Nathan’s half marathon effort to thank Leeds medics who saved his life

A move to Leeds could have helped save the life of a student who had no idea he was suffering from cancer.

A move to Leeds could have helped save the life of a student who had no idea he was suffering from cancer.

While at university in Northampton, Nathan McGregor developed a lump on his neck. He had seen doctors over a nine-month period, but it was not thought to be a problem and wasn’t investigated.

Shortly after he moved to Leeds to work as a draughtsman in 2015, however, he registered with a new GP – who instantly spotted that the lump could be something more sinister. The lump was diagnosed as stage 3 Non-Hodgkins Lymphoma and within two weeks Nathan was undergoing chemotherapy at St James’s Hospital.

Nathan McGregor (1)

Nathan, now 23, and in remission, said: “When the lump appeared, I just thought it was a swollen gland or something like that. By the time it was diagnosed, it was the size of a small rubber bouncy ball, but still ‘cancer’ is not the first thing you think about.

“Thank goodness the new GP realised what it might have been as by the time I was seen, the cancer was at stage three.

“It was a really stressful time, moving to a new city, starting a new job and then being diagnosed with cancer at the age of 22 … it all happened really quickly, but the team in Leeds were great.”

Nathan was treated by the Teenage Cancer Trust ward at Jimmy’s for a total of six months, undergoing his last round of chemo on New Year’s Eve 2015. He was last discharged from hospital in February 2016, but was left severely fatigued by his ordeal.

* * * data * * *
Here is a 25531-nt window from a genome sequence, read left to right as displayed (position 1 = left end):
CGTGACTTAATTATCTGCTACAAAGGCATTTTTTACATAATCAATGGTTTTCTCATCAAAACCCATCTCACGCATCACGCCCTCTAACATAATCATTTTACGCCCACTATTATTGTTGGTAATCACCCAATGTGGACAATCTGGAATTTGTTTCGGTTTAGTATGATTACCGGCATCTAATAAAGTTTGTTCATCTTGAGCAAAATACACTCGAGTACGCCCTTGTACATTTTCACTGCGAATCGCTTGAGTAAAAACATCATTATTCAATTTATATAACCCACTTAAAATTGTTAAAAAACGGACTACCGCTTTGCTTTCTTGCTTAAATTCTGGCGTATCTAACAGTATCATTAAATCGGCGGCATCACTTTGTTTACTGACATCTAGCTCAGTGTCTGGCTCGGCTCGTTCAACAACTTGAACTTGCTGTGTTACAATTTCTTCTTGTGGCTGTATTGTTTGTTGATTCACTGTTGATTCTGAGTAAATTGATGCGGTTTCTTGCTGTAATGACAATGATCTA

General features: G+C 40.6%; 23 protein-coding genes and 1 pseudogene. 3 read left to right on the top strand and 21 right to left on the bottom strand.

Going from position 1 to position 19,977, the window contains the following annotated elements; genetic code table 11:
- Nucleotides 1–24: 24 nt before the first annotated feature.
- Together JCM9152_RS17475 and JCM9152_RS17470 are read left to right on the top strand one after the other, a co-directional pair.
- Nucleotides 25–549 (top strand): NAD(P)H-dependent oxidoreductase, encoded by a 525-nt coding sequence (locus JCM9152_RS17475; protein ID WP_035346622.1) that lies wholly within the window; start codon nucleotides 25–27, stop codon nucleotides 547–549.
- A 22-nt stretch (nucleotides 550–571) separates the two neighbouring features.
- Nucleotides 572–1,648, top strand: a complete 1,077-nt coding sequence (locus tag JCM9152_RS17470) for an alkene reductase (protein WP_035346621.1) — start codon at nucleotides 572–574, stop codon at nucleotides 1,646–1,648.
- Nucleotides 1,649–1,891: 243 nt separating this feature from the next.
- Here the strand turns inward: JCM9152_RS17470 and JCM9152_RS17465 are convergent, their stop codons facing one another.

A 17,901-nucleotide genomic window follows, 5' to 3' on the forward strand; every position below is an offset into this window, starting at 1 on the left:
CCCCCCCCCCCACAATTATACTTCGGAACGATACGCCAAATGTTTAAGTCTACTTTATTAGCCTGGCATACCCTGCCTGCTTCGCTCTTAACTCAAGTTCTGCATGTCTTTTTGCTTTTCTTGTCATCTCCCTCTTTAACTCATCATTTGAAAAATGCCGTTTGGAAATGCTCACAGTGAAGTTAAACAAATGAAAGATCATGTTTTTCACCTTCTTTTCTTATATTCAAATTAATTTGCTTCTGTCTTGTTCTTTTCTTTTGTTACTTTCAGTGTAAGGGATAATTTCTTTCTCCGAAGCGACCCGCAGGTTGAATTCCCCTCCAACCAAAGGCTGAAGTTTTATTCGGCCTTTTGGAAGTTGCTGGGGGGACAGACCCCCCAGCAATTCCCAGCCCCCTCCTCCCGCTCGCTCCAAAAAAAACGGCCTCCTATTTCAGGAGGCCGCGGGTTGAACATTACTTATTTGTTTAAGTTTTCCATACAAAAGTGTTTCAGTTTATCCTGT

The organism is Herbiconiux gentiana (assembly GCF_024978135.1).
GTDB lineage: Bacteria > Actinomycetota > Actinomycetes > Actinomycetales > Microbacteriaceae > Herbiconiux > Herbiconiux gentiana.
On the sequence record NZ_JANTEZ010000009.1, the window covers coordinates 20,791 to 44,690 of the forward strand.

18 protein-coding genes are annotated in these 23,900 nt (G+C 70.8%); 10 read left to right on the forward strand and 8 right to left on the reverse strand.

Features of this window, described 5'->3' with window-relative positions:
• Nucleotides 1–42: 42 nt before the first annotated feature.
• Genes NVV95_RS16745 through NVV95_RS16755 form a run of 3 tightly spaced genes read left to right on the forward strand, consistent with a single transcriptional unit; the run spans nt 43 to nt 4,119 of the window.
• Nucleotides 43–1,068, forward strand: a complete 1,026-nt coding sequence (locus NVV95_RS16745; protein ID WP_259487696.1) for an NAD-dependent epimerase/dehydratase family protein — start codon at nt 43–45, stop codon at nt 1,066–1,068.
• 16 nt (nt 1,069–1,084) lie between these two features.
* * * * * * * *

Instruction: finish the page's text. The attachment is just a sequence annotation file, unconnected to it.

After he finished his treatment, he was put in touch with a volunteer trainer to help him with his rehabilitation – and in five months ran the Leeds 10K in 2016.

He’s now upping his efforts and taking on his first Leeds Half Marathon in May this year.

Nathan 2

Nathan said: “I was put in contact with a volunteer trainer who had experience rehabilitating injured soldiers and supporting people with severe brain injuries with exercise.

“The trainer helped get myself and others whom had finished their treatment into fitness. The specialist advice helped a great deal as at the time I did have to be careful and not push myself too hard as I was more susceptible to injury and fatigue being a few months out of treatment.

“The peer support along with the tailored advice helped me get from feeling extremely fatigued after a 20 minute walk in early March to running the Leeds 10K in July of last year.”

Nathan is raising funds to support the Teenage Cancer Trust and can be sponsored at

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